What is DevSecOps


Software in the modern era has to carry a lot of responsibility on its shoulders. As the world grows more digitized, the applications we use daily must function in a way that protects the public’s personal information and wealth. Modern software engineering has adapted to make effective and powerful software quickly and securely, with strategies like DevOps and DevSecOps becoming popular.

While DevOps is already a popular topic of discussion in the technology circle, it often overlooks the crucial aspect of cybersecurity. According to Forrester, cybersecurity has emerged as one of the most integral technological concerns in recent years, especially after the COVID pandemic. 

If an efficient methodology like DevOps is to broaden its appeal to the developer community, it will have to integrate security. That is where DevSecOps comes in. This article will explain what DevSecOps is and what benefits it offers to developers and consumers alike. In addition, it will dive into what challenges DevSecOps may bring and which practices can help overcome these challenges.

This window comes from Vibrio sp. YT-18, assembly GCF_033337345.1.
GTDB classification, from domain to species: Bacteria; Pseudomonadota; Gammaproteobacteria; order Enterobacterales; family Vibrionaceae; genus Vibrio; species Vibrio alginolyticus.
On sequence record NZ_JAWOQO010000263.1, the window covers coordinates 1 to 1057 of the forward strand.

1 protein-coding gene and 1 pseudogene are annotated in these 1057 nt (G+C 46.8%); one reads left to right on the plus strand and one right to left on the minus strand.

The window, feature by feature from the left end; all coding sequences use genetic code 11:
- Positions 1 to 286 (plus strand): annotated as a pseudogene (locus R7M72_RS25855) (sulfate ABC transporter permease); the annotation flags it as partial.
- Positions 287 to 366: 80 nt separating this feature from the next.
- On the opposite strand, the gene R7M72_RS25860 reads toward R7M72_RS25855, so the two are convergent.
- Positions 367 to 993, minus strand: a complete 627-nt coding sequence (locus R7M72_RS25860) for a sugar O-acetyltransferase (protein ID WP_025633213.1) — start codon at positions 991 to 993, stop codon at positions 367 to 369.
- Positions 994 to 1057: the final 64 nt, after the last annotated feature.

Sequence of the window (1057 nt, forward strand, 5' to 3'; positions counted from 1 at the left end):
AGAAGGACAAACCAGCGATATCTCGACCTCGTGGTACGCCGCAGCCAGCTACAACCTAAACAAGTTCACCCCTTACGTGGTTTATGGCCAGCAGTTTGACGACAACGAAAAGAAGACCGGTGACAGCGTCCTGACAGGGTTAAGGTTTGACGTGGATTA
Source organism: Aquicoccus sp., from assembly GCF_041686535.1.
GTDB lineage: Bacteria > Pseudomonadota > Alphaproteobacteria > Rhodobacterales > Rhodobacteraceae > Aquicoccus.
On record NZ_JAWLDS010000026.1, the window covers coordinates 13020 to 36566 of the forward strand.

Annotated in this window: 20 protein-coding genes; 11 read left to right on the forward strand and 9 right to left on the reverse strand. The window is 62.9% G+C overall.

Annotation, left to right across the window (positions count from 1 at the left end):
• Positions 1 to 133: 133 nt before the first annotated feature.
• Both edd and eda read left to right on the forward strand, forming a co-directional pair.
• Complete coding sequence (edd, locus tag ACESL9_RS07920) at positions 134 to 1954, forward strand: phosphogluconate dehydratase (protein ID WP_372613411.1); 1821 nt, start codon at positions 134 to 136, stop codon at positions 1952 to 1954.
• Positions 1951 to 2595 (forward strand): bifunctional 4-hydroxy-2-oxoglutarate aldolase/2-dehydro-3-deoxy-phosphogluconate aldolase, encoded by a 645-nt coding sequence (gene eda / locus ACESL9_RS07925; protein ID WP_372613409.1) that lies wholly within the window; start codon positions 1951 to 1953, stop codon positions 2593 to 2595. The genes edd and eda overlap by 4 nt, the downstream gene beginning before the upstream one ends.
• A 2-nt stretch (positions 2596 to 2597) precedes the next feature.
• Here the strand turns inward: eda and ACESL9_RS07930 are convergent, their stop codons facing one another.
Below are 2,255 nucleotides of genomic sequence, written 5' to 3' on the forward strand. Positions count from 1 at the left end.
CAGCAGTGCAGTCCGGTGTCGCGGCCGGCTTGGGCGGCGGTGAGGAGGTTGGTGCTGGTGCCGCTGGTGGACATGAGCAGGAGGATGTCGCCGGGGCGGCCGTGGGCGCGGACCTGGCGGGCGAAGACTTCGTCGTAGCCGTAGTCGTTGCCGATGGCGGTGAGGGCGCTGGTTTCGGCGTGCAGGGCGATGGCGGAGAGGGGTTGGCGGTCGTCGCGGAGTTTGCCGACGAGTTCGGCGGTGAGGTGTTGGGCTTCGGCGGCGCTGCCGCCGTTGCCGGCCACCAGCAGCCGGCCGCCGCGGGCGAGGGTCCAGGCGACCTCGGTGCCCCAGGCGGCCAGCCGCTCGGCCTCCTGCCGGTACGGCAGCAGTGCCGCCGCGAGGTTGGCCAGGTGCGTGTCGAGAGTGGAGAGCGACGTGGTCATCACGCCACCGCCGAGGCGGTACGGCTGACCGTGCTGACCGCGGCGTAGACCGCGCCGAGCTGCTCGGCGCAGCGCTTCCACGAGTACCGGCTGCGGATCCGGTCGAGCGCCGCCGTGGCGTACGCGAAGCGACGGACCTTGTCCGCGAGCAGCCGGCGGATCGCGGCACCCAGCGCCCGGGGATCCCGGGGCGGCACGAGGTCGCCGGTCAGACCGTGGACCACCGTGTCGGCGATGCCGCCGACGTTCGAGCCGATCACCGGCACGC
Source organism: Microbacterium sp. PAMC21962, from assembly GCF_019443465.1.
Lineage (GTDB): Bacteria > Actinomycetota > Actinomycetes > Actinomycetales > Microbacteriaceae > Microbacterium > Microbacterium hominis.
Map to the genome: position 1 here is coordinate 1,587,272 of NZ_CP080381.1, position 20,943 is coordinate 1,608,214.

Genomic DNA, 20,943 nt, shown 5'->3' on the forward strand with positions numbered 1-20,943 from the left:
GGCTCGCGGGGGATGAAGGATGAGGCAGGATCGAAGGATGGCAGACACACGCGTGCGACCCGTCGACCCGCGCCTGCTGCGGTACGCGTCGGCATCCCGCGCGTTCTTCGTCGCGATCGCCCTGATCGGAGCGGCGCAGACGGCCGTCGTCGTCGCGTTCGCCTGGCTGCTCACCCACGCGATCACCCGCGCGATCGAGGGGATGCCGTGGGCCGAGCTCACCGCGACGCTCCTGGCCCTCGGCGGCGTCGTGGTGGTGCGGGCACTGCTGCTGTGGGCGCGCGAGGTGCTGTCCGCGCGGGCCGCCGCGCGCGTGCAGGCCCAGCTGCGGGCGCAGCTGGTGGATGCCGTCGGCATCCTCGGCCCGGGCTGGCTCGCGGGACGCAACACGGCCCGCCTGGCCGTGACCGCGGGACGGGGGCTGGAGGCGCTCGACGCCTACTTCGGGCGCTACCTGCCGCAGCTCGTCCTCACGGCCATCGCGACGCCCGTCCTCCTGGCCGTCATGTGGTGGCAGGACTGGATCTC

What Is DevSecOps?

DevSecOps is the methodologies and principles of DevOps with added focus on security, performance, and stability. It ensures software integrity and quality by putting in checks at each stage in the DevOps workflow. For example, tests to find whether code is vulnerable to XSS attacks or SQL injections. 

DevSecOps ensures that you can deploy the application with confidence by putting automated tests and checks at every development stage. DevSecOps inherits the reliance on automation from DevOps to limit human intervention and error. The testing should be adapted according to the nature of the application, whether it is a web, mobile, or game application.